Reviews: ‘The Week In Art’

The Art Newspaper May 4, 2023: Featuring the coronation in the UK. As Charles III is crowned at Westminster Abbey this weekend, Anna Somers Cocks, founder of The Art Newspaper and a former assistant keeper of metalwork at the Victoria and Albert Museum in London, tells us about the objects involved in the coronation and the monarchical history they convey.

The Metropolitan Museum of Art in New York this week opens Karl Lagerfeld: A Line of Beauty, the latest in the hugely successful Costume Institute exhibitions. The German designer, who died in 2019, was also the inspiration for this year’s Met Gala, the museum’s star-studded fundraiser.

We talk to Stephanie Sporn, a fashion historian and arts and culture writer, about the exhibition, the gala and the controversy around Lagerfeld’s offensive comments about a range of issues. And this episode’s Work of the Week is Good Housekeeping III (1985/2023) by the British artist Marlene Smith. She was part of the Blk Art Group, a collective of young Black British artists active in the late 1970s and 1980s, which is the subject of The more things change…, an exhibition at the Wolverhampton Art Gallery in the UK.

Smith has re-created the work, first made in 1985, for the show, and tells us more about its making, its context, and the history of the Blk Art Group. Karl Lagerfeld: A Line of Beauty, Metropolitan Museum of Art, New York, until 16 July.The more things change…, Wolverhampton Art Gallery, UK, until 9 July.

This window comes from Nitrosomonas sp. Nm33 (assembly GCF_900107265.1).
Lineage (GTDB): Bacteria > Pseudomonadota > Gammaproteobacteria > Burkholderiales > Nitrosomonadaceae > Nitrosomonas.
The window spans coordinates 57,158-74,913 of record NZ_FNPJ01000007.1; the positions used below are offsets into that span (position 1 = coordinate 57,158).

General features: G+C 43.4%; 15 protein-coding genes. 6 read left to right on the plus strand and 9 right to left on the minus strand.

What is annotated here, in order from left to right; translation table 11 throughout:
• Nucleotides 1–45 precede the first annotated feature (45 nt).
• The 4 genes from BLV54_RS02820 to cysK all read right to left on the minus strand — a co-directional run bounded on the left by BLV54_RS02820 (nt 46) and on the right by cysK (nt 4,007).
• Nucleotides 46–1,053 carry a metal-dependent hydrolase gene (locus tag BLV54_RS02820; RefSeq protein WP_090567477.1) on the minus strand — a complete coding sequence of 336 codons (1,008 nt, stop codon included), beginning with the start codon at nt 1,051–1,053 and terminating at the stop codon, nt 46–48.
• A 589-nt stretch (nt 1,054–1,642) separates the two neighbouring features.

Reviews: ‘The Week In Art’

The Art Newspaper April 27, 2023: This week: AI and art. We explore some of the key aspects relating to artificial intelligence and its use in the art world: the works being made using AI technologies and exploring their impact; anxieties about machines replacing humans; the idea of AIs being able to think and create independently; and whether we can truly grasp the significance and possible effects of the technologies and those who control it, and more.

Host Ben Luke talks to Noam Segal—an associate curator at the Solomon R. Guggenheim Museum, New York, whose focus is on technology-based art—about AI, its history in art, its social and environmental effects, and how artists are using it today. The Art Newspaper’s live editor, Aimee Dawson, talks to the artist and writer Gretchen Andrew about making art with AI and together they explore its wider application across the art world.

And this episode’s Work of the Week is Pseudomnesia: The Electrician, an image made using AI by the photographer Boris Eldagsen. The piece caused controversy earlier this month when it was awarded a prize at the Sony World Photography Awards, which Eldagsen refused to accept. The researcher and photographer Lewis Bush discusses the work, the controversy and wider questions around AI and photography.

Reviews: ‘The Week In Art’

The Art Newspaper April 20, 2023: This week features a tour of Tate Modern’s exhibition that brings together the Swedish painter Hilma af Klint and the Dutch artist Piet Mondrian.

Hilma af Klint & Piet Mondrian | Artists | Tate Shop | Tate

We hear about the two artists’ distinctive contributions to abstraction, their shared interest in esoteric belief systems and their deep engagement with the natural world, from one of the show’s curators, Bryony Fer. Our editor, Americas, Ben Sutton visited the Whitney Museum of American Art in New York to talk to the Native American artist Jaune Quick-to-See Smith, as her retrospective opens at the museum.